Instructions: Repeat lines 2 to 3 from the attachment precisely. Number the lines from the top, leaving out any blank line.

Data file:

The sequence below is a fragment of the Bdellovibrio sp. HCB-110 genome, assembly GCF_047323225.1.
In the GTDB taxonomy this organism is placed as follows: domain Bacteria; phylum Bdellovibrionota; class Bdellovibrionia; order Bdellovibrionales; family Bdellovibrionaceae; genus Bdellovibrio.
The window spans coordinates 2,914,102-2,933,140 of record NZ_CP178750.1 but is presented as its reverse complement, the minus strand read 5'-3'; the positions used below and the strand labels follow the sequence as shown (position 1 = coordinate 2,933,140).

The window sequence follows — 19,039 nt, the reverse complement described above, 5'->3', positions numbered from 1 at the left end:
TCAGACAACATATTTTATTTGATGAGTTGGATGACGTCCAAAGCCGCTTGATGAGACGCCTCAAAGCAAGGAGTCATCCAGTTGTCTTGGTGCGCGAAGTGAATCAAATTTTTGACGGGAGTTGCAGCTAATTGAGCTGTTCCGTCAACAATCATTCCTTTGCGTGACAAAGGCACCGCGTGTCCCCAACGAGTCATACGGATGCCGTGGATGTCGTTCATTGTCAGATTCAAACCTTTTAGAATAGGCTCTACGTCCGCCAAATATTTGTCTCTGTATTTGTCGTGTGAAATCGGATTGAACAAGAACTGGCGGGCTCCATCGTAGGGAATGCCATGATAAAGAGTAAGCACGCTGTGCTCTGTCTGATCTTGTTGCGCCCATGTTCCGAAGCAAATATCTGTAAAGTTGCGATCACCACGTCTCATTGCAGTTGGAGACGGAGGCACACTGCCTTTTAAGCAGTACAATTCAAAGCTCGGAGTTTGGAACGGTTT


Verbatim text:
In the GTDB taxonomy this organism is placed as follows: domain Bacteria; phylum Bdellovibrionota; class Bdellovibrionia; order Bdellovibrionales; family Bdellovibrionaceae; genus Bdellovibrio.
The window spans coordinates 2,914,102-2,933,140 of record NZ_CP178750.1 but is presented as its reverse complement, the minus strand read 5'-3'; the positions used below and the strand labels follow the sequence as shown (position 1 = coordinate 2,933,140).